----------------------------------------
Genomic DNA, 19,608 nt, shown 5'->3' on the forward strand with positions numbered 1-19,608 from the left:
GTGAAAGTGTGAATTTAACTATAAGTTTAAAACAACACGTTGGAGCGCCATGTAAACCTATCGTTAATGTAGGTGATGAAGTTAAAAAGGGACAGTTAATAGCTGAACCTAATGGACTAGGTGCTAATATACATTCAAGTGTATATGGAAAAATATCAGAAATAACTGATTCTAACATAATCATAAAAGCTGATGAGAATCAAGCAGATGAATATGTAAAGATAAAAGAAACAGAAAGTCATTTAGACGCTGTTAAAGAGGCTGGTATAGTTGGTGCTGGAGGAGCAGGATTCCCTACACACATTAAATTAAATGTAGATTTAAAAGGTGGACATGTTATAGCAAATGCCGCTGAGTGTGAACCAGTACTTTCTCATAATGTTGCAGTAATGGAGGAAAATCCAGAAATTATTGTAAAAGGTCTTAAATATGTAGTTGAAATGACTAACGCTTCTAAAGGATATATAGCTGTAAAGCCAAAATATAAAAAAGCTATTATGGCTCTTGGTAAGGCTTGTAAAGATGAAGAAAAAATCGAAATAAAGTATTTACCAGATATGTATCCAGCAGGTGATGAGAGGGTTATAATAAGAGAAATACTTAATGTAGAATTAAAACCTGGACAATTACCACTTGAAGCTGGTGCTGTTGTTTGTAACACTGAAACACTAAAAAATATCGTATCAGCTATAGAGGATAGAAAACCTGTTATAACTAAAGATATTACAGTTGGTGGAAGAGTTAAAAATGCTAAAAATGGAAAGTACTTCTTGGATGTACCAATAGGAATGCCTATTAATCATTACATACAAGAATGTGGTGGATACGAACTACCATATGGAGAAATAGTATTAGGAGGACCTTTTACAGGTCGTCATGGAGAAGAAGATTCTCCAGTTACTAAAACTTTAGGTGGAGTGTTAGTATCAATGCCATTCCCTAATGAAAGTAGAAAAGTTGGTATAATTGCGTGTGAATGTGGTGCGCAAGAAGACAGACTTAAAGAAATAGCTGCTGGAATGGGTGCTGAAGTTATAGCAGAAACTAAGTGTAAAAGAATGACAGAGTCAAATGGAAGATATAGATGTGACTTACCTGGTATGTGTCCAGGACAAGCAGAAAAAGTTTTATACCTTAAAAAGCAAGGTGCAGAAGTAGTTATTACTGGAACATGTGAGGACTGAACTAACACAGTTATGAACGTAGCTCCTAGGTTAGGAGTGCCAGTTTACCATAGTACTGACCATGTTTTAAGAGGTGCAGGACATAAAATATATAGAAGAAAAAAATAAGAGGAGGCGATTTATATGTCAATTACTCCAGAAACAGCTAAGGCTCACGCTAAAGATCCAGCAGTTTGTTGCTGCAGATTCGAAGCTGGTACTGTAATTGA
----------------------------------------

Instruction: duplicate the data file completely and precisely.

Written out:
Genomic DNA, 19,608 nt, shown 5'->3' on the forward strand with positions numbered 1-19,608 from the left:
GTGAAAGTGTGAATTTAACTATAAGTTTAAAACAACACGTTGGAGCGCCATGTAAACCTATCGTTAATGTAGGTGATGAAGTTAAAAAGGGACAGTTAATAGCTGAACCTAATGGACTAGGTGCTAATATACATTCAAGTGTATATGGAAAAATATCAGAAATAACTGATTCTAACATAATCATAAAAGCTGATGAGAATCAAGCAGATGAATATGTAAAGATAAAAGAAACAGAAAGTCATTTAGACGCTGTTAAAGAGGCTGGTATAGTTGGTGCTGGAGGAGCAGGATTCCCTACACACATTAAATTAAATGTAGATTTAAAAGGTGGACATGTTATAGCAAATGCCGCTGAGTGTGAACCAGTACTTTCTCATAATGTTGCAGTAATGGAGGAAAATCCAGAAATTATTGTAAAAGGTCTTAAATATGTAGTTGAAATGACTAACGCTTCTAAAGGATATATAGCTGTAAAGCCAAAATATAAAAAAGCTATTATGGCTCTTGGTAAGGCTTGTAAAGATGAAGAAAAAATCGAAATAAAGTATTTACCAGATATGTATCCAGCAGGTGATGAGAGGGTTATAATAAGAGAAATACTTAATGTAGAATTAAAACCTGGACAATTACCACTTGAAGCTGGTGCTGTTGTTTGTAACACTGAAACACTAAAAAATATCGTATCAGCTATAGAGGATAGAAAACCTGTTATAACTAAAGATATTACAGTTGGTGGAAGAGTTAAAAATGCTAAAAATGGAAAGTACTTCTTGGATGTACCAATAGGAATGCCTATTAATCATTACATACAAGAATGTGGTGGATACGAACTACCATATGGAGAAATAGTATTAGGAGGACCTTTTACAGGTCGTCATGGAGAAGAAGATTCTCCAGTTACTAAAACTTTAGGTGGAGTGTTAGTATCAATGCCATTCCCTAATGAAAGTAGAAAAGTTGGTATAATTGCGTGTGAATGTGGTGCGCAAGAAGACAGACTTAAAGAAATAGCTGCTGGAATGGGTGCTGAAGTTATAGCAGAAACTAAGTGTAAAAGAATGACAGAGTCAAATGGAAGATATAGATGTGACTTACCTGGTATGTGTCCAGGACAAGCAGAAAAAGTTTTATACCTTAAAAAGCAAGGTGCAGAAGTAGTTATTACTGGAACATGTGAGGACTGAACTAACACAGTTATGAACGTAGCTCCTAGGTTAGGAGTGCCAGTTTACCATAGTACTGACCATGTTTTAAGAGGTGCAGGACATAAAATATATAGAAGAAAAAAATAAGAGGAGGCGATTTATATGTCAATTACTCCAGAAACAGCTAAGGCTCACGCTAAAGATCCAGCAGTTTGTTGCTGCAGATTCGAAGCTGGTACTGTAATTGA